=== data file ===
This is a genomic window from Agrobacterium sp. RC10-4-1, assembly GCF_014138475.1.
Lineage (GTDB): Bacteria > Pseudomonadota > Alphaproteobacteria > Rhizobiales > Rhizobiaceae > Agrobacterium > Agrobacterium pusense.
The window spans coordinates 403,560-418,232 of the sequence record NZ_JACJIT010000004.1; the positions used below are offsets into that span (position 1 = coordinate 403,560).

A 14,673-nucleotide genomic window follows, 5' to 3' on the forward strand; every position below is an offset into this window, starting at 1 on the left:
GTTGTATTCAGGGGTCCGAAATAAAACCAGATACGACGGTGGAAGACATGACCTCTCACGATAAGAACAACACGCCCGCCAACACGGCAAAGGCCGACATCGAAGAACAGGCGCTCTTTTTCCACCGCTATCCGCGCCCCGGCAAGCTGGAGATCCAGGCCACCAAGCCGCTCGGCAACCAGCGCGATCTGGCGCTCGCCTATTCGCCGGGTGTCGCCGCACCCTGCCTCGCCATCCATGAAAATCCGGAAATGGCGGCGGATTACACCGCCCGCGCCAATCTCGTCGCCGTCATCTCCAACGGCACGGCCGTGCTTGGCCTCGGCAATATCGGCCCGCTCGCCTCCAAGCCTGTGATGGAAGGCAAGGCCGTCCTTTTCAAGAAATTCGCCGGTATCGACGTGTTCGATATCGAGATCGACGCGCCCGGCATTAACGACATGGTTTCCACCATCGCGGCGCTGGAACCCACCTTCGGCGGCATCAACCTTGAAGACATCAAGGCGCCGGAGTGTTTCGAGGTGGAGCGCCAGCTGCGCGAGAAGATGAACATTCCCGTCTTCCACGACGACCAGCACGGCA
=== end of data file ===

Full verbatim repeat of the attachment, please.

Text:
This is a genomic window from Agrobacterium sp. RC10-4-1, assembly GCF_014138475.1.
Lineage (GTDB): Bacteria > Pseudomonadota > Alphaproteobacteria > Rhizobiales > Rhizobiaceae > Agrobacterium > Agrobacterium pusense.
The window spans coordinates 403,560-418,232 of the sequence record NZ_JACJIT010000004.1; the positions used below are offsets into that span (position 1 = coordinate 403,560).

A 14,673-nucleotide genomic window follows, 5' to 3' on the forward strand; every position below is an offset into this window, starting at 1 on the left:
GTTGTATTCAGGGGTCCGAAATAAAACCAGATACGACGGTGGAAGACATGACCTCTCACGATAAGAACAACACGCCCGCCAACACGGCAAAGGCCGACATCGAAGAACAGGCGCTCTTTTTCCACCGCTATCCGCGCCCCGGCAAGCTGGAGATCCAGGCCACCAAGCCGCTCGGCAACCAGCGCGATCTGGCGCTCGCCTATTCGCCGGGTGTCGCCGCACCCTGCCTCGCCATCCATGAAAATCCGGAAATGGCGGCGGATTACACCGCCCGCGCCAATCTCGTCGCCGTCATCTCCAACGGCACGGCCGTGCTTGGCCTCGGCAATATCGGCCCGCTCGCCTCCAAGCCTGTGATGGAAGGCAAGGCCGTCCTTTTCAAGAAATTCGCCGGTATCGACGTGTTCGATATCGAGATCGACGCGCCCGGCATTAACGACATGGTTTCCACCATCGCGGCGCTGGAACCCACCTTCGGCGGCATCAACCTTGAAGACATCAAGGCGCCGGAGTGTTTCGAGGTGGAGCGCCAGCTGCGCGAGAAGATGAACATTCCCGTCTTCCACGACGACCAGCACGGCA